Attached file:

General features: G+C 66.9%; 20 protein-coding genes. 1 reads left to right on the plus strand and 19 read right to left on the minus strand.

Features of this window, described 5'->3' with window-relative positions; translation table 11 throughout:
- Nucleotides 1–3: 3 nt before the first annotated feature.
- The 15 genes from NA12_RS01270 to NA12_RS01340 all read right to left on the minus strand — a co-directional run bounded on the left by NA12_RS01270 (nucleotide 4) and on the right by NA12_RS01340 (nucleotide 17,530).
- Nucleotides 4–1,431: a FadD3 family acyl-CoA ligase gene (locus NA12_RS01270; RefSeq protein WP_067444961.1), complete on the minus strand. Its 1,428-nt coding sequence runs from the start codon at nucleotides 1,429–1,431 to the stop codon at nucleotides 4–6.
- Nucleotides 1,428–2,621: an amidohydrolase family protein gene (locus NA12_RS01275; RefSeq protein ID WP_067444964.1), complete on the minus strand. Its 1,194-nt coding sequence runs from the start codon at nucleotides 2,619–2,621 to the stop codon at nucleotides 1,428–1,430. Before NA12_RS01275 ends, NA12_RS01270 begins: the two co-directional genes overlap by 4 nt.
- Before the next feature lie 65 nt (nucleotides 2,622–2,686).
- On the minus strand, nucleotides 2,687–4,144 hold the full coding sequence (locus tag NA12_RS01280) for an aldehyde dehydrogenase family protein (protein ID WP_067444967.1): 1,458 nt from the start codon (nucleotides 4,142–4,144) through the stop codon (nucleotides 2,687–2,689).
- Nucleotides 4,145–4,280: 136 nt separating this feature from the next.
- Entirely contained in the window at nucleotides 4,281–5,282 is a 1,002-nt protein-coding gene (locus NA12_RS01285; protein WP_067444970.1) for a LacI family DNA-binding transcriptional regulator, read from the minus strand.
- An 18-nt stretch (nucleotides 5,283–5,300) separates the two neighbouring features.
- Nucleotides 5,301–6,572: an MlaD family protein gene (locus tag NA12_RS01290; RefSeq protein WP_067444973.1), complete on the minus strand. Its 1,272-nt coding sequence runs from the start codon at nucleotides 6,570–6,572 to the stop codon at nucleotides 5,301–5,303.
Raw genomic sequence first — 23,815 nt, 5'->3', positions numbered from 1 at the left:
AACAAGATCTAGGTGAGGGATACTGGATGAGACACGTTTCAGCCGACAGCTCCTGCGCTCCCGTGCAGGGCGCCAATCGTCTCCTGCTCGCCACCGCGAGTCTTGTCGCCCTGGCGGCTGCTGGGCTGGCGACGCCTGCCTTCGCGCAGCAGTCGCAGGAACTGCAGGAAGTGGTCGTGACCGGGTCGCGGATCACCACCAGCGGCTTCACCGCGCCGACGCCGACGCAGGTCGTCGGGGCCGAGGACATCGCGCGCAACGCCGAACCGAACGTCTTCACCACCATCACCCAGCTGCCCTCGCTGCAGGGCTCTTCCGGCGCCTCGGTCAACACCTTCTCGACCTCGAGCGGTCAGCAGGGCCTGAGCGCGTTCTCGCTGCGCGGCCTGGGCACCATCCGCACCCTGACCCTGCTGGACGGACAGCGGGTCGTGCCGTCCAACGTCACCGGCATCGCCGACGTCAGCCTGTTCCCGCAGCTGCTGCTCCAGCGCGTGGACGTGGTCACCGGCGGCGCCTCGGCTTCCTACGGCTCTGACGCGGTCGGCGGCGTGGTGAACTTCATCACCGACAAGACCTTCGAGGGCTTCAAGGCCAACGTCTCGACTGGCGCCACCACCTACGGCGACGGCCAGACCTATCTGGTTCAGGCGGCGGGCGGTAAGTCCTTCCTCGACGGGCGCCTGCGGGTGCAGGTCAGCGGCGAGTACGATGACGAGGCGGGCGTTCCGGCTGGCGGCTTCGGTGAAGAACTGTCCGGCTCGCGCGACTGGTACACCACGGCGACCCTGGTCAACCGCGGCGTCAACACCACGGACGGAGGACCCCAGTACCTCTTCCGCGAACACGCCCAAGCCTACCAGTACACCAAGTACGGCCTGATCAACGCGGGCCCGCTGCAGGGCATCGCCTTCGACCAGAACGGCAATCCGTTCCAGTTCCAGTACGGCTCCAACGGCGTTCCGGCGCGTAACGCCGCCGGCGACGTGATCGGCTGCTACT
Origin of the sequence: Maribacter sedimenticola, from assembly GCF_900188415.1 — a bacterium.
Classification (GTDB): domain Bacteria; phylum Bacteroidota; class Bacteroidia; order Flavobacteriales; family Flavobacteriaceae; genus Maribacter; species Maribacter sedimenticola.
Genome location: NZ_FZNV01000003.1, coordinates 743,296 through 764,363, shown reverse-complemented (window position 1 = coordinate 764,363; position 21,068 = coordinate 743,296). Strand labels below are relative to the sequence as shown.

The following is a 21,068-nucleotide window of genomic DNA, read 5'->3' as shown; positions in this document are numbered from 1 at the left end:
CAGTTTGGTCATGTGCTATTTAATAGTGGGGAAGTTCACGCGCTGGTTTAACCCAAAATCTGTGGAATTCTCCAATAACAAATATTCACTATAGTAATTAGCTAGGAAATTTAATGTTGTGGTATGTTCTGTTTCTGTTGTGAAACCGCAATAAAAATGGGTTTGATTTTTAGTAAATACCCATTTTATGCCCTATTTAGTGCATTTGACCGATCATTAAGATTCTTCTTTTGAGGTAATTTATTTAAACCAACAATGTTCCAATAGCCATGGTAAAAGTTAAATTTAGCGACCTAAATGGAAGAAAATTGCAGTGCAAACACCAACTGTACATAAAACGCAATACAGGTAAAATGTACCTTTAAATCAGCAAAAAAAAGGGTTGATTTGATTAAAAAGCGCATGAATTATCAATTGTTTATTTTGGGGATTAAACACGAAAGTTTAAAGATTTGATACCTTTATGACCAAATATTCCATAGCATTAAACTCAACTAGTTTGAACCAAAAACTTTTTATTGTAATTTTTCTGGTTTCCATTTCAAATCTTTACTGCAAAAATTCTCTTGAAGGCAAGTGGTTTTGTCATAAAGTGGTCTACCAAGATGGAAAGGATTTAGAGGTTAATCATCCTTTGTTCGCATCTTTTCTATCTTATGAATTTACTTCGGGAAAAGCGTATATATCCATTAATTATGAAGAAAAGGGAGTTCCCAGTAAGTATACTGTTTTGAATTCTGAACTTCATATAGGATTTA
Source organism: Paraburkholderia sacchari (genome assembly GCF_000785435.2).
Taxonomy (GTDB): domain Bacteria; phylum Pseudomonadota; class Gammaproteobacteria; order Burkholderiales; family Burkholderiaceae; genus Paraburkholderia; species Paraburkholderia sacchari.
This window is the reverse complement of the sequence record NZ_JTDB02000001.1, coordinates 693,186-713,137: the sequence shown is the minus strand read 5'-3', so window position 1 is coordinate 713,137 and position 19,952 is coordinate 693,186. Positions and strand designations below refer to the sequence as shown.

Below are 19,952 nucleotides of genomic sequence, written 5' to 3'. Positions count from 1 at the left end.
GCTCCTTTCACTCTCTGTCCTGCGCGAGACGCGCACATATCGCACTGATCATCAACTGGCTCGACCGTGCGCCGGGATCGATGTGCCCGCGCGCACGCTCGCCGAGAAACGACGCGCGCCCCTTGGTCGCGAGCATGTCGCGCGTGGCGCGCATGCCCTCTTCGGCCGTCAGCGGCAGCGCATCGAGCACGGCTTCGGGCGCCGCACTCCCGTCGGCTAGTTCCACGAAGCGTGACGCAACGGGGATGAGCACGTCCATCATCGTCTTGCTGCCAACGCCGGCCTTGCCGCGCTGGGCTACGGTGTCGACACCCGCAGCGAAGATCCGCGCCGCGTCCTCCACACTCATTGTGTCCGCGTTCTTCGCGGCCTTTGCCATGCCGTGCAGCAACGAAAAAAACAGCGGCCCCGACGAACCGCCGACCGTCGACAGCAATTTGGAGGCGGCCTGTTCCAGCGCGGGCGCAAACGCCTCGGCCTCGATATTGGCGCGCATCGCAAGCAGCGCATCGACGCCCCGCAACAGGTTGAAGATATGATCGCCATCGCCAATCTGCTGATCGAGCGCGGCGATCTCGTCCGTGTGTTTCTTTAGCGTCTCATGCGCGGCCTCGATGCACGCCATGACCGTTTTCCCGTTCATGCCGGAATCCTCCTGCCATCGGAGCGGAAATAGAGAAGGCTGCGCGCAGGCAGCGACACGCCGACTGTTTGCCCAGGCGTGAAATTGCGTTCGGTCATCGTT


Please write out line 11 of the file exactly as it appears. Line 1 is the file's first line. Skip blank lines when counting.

- An 18-nt stretch (nucleotides 5,283–5,300) separates the two neighbouring features.